Disadvantage: Roll an extra die, but take the lowest. If you have advantage, disadvantage zaps one die per instance of disadvantage.


Hit Points: Upgrade everyone by one die type, you get maximum hit points at level 1 + half your Constitution score.


Hit Dice: You can use your hit dice to heal. You get hit dice equal to your total HD, spend them when resting, each die gets a bonus equal to your Con modifier.


Dwarves: Increase class’s hit die by one size. Infravision 60 feet. Can use Find or Remove Traps in underground locations.


Elves: Can alternate between magic-user and any other class, have infravision 60 feet.


Halflings: Can Hide in Shadows as a thief, get a +2 bonus to AC, but use an HD one step smaller and can’t use two-handed weapons.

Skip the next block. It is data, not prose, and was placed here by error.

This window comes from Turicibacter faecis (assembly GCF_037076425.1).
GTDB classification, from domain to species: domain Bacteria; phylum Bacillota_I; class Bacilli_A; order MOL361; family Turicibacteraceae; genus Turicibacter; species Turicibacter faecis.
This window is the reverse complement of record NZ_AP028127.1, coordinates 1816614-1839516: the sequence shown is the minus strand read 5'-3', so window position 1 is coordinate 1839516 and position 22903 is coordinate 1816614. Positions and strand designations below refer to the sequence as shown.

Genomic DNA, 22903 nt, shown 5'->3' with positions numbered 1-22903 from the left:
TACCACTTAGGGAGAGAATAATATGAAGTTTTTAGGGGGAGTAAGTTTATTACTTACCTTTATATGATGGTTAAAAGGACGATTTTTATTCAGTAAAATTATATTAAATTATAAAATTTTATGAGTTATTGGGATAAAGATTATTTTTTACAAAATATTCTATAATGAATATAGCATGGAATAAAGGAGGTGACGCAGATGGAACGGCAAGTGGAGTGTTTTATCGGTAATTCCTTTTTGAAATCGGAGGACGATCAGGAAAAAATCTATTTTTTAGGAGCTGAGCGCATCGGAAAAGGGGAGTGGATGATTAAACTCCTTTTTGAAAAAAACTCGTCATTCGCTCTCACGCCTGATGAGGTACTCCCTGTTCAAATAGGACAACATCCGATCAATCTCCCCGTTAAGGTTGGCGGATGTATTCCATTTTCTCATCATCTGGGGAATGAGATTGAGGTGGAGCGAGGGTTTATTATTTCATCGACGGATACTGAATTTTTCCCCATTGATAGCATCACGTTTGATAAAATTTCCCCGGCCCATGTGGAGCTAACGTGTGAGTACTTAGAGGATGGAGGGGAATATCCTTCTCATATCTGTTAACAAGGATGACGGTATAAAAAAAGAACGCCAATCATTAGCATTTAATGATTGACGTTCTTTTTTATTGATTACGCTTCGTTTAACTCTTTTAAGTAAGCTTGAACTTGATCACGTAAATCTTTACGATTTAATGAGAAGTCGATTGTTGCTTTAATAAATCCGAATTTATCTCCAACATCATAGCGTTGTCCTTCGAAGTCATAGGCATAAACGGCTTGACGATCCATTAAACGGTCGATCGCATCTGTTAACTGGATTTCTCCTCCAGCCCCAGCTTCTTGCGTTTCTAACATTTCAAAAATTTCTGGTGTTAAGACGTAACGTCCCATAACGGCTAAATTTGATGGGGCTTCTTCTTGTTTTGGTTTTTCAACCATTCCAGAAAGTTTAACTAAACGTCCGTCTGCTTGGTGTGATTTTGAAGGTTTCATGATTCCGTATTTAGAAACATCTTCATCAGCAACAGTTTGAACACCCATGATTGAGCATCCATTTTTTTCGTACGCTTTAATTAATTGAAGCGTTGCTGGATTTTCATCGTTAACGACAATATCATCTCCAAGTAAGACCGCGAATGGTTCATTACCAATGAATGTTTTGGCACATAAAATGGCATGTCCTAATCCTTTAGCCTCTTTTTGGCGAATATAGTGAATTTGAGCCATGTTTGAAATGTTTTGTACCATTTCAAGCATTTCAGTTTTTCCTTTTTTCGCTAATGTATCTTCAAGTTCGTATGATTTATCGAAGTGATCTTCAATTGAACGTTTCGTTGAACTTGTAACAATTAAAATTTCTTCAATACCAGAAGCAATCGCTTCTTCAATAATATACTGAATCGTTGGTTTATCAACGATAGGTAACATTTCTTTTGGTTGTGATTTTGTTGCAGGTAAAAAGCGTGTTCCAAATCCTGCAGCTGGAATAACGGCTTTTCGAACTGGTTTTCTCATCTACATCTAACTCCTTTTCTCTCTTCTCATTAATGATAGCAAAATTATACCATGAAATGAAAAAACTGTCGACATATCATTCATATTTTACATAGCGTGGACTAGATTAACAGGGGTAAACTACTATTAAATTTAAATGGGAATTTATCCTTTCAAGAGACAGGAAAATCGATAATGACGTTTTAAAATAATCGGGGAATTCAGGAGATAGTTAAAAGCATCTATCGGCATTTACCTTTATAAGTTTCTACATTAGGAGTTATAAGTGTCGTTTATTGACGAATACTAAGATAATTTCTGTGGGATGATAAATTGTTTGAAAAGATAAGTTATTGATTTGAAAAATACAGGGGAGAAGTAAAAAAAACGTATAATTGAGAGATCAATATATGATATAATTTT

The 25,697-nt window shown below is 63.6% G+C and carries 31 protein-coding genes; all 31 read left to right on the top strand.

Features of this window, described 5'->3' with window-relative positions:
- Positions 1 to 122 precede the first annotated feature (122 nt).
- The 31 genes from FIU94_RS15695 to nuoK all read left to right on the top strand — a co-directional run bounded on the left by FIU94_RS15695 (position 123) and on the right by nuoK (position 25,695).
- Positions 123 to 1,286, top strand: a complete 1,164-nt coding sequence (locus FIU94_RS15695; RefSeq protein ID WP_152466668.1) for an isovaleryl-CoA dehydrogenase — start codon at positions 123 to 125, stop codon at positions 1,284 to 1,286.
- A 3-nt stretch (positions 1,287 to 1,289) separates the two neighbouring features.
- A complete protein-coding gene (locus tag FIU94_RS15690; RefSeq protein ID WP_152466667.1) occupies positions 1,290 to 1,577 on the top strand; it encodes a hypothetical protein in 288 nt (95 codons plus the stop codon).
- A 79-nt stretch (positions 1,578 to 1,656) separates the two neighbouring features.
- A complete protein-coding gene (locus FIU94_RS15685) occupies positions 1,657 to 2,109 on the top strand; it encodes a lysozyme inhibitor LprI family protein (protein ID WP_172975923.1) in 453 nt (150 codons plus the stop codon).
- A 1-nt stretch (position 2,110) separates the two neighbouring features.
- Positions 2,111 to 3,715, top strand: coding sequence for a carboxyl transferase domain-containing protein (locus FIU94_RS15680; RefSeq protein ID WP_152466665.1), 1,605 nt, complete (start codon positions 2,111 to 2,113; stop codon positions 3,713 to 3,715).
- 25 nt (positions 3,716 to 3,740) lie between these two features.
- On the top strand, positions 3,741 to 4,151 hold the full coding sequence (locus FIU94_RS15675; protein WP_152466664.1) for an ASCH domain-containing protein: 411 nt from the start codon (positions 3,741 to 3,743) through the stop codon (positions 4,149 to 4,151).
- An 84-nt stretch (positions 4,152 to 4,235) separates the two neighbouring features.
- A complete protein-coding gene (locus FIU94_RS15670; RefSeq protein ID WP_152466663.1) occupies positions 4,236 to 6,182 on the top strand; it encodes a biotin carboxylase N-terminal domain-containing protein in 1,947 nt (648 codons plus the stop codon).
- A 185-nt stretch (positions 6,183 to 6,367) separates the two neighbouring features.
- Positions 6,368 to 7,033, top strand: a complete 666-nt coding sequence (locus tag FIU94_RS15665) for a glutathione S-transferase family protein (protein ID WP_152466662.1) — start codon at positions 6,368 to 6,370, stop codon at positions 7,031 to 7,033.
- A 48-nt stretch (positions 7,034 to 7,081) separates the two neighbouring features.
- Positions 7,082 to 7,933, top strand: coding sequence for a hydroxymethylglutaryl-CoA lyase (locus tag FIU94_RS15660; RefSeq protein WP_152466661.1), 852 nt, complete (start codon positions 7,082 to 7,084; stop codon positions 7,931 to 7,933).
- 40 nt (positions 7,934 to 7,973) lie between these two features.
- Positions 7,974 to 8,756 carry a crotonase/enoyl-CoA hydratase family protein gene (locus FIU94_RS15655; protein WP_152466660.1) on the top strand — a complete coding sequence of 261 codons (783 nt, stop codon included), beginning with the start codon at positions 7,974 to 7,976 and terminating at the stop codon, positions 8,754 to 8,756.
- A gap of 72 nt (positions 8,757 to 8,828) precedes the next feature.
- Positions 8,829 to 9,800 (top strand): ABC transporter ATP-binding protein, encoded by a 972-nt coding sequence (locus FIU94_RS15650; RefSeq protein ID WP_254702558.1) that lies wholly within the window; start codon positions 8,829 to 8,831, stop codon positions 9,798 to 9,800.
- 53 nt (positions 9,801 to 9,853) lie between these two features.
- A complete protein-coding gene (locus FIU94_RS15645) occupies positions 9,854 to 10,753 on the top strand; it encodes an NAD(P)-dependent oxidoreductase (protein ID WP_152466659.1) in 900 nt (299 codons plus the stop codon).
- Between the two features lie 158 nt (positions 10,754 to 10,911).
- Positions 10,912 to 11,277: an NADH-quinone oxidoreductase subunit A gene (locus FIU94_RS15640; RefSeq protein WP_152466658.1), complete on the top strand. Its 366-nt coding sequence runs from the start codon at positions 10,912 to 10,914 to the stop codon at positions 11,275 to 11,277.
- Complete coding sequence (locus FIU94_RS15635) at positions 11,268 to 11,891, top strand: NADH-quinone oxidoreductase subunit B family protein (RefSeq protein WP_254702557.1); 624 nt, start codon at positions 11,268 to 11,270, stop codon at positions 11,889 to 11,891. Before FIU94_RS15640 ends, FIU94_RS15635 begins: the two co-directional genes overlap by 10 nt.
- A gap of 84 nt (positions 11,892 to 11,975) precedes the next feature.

Humans: Gain a +1 bonus to any two stats, or +2 to one stat (maximum 18).


Weapons: d4, d6, d8, or d12, class access based on die size
Fighter: All
Cleric: d6, bludgeoning d8
Thief: d6

Magic-User: d4


It was funny to see the weapon damage by class house rule there at the bottom, as that's something that's been floating around the OSR for a while now (was that B/X Blackrazor's initially, I can't remember). I'll repeat my hope that some fan out there releases a home-made version of the D&D 5E Basic ruleset with all-Otus art. Good on Mearls for this insight, I can't think of a better heritage for a new edition!

Thursday, April 16, 2015

Hey, look!

A new Star Wars trailer has appeared, featuring some familiar faces...

Thursday, April 9, 2015

Lazy Blog Post - Erol Otus!






















I can think of worse things to dedicate a blog post to than the Master of Green & Purple! Erol Otus, being the primary artist behind my first RPG ever, Moldvay's Basic set, literally imprinted on my mind for all time what D&D is "supposed to look like".